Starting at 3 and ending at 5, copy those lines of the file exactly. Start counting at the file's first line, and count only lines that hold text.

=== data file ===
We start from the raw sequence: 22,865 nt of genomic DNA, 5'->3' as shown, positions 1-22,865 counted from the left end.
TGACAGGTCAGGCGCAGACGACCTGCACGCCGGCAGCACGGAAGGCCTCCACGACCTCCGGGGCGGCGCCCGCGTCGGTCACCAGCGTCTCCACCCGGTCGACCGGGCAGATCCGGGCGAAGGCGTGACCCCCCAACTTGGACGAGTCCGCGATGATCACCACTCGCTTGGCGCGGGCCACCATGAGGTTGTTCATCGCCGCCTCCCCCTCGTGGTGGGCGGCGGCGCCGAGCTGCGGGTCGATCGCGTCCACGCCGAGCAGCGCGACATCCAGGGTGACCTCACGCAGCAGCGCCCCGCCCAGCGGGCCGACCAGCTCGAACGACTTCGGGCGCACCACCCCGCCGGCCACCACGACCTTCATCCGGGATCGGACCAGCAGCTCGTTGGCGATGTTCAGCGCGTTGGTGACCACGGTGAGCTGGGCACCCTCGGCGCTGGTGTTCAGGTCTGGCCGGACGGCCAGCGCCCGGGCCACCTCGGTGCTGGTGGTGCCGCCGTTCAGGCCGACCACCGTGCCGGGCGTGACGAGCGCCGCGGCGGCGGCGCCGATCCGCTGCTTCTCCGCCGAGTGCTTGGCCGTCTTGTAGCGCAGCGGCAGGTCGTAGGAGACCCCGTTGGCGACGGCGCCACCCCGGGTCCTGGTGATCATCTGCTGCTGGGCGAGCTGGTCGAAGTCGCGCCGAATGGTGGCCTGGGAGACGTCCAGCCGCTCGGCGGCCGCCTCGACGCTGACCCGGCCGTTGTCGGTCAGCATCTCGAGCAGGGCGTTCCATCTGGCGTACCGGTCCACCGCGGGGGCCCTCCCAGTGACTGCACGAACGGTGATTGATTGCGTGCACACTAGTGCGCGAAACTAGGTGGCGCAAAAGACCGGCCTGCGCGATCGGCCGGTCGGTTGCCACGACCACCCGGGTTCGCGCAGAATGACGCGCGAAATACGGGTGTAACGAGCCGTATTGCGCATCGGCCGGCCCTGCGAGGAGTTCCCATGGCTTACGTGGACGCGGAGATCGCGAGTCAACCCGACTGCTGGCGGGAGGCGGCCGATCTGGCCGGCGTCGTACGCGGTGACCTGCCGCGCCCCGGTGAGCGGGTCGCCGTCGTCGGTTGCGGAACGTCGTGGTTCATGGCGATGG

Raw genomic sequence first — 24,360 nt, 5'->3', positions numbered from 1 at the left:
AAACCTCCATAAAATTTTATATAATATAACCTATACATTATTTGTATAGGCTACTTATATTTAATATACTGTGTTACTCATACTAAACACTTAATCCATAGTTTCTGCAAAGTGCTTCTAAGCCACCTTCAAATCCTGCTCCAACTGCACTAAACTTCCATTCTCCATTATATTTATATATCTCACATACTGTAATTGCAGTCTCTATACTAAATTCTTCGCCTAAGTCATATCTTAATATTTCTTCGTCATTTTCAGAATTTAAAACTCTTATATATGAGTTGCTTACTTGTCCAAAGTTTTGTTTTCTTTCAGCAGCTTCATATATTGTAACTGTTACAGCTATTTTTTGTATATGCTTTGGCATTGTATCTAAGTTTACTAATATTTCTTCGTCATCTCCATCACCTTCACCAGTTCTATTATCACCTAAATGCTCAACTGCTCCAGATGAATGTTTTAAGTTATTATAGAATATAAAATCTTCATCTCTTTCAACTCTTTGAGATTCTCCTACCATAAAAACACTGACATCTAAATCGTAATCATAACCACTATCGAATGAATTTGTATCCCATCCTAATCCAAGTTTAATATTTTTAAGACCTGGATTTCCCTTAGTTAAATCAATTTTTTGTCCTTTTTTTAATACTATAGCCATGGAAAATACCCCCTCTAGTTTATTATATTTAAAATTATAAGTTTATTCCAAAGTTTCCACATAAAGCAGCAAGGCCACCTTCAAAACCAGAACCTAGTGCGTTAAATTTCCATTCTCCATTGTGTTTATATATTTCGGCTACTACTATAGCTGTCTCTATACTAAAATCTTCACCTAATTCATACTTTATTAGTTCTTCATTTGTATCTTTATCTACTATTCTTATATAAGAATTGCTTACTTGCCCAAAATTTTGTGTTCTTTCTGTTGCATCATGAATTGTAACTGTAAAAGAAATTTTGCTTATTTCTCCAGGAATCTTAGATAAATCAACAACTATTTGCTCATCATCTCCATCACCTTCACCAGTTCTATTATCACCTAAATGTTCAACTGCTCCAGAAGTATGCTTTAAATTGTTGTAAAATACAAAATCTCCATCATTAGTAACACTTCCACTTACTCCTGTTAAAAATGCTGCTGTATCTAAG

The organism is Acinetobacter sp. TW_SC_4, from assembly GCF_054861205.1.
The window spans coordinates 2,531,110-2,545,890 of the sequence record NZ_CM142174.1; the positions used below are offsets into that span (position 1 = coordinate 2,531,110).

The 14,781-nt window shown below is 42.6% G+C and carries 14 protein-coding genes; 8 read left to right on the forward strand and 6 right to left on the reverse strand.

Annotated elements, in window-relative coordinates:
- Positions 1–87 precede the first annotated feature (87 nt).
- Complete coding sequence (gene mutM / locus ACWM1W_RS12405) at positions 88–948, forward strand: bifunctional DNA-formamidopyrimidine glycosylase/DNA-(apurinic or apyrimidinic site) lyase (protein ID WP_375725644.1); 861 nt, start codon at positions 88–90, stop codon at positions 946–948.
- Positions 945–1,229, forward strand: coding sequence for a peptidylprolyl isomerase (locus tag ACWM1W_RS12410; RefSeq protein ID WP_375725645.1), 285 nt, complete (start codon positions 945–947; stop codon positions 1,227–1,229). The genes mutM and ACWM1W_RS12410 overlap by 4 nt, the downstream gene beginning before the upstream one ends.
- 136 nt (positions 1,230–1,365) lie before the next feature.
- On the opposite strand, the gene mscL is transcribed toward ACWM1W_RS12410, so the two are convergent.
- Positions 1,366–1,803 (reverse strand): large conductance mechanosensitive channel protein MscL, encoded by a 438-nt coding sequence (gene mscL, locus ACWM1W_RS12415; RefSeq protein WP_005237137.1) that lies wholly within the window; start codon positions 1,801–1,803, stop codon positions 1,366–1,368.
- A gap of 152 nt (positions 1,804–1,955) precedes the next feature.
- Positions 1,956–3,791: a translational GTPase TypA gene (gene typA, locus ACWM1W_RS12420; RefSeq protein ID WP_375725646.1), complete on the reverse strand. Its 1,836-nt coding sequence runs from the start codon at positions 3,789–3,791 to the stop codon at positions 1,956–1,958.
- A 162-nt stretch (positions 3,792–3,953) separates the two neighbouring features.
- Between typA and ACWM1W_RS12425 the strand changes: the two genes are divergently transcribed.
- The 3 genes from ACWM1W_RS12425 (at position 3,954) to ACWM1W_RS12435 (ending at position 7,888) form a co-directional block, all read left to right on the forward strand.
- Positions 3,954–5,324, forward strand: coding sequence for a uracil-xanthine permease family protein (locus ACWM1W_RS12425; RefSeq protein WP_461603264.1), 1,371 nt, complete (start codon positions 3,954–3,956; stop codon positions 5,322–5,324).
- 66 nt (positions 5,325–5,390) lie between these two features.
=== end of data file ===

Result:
Raw genomic sequence first — 24,360 nt, 5'->3', positions numbered from 1 at the left:
AAACCTCCATAAAATTTTATATAATATAACCTATACATTATTTGTATAGGCTACTTATATTTAATATACTGTGTTACTCATACTAAACACTTAATCCATAGTTTCTGCAAAGTGCTTCTAAGCCACCTTCAAATCCTGCTCCAACTGCACTAAACTTCCATTCTCCATTATATTTATATATCTCACATACTGTAATTGCAGTCTCTATACTAAATTCTTCGCCTAAGTCATATCTTAATATTTCTTCGTCATTTTCAGAATTTAAAACTCTTATATATGAGTTGCTTACTTGTCCAAAGTTTTGTTTTCTTTCAGCAGCTTCATATATTGTAACTGTTACAGCTATTTTTTGTATATGCTTTGGCATTGTATCTAAGTTTACTAATATTTCTTCGTCATCTCCATCACCTTCACCAGTTCTATTATCACCTAAATGCTCAACTGCTCCAGATGAATGTTTTAAGTTATTATAGAATATAAAATCTTCATCTCTTTCAACTCTTTGAGATTCTCCTACCATAAAAACACTGACATCTAAATCGTAATCATAACCACTATCGAATGAATTTGTATCCCATCCTAATCCAAGTTTAATATTTTTAAGACCTGGATTTCCCTTAGTTAAATCAATTTTTTGTCCTTTTTTTAATACTATAGCCATGGAAAATACCCCCTCTAGTTTATTATATTTAAAATTATAAGTTTATTCCAAAGTTTCCACATAAAGCAGCAAGGCCACCTTCAAAACCAGAACCTAGTGCGTTAAATTTCCATTCTCCATTGTGTTTATATATTTCGGCTACTACTATAGCTGTCTCTATACTAAAATCTTCACCTAATTCATACTTTATTAGTTCTTCATTTGTATCTTTATCTACTATTCTTATATAAGAATTGCTTACTTGCCCAAAATTTTGTGTTCTTTCTGTTGCATCATGAATTGTAACTGTAAAAGAAATTTTGCTTATTTCTCCAGGAATCTTAGATAAATCAACAACTATTTGCTCATCATCTCCATCACCTTCACCAGTTCTATTATCACCTAAATGTTCAACTGCTCCAGAAGTATGCTTTAAATTGTTGTAAAATACAAAATCTCCATCATTAGTAACACTTCCACTTACTCCTGTTAAAAATGCTGCTGTATCTAAG

The organism is Acinetobacter sp. TW_SC_4, from assembly GCF_054861205.1.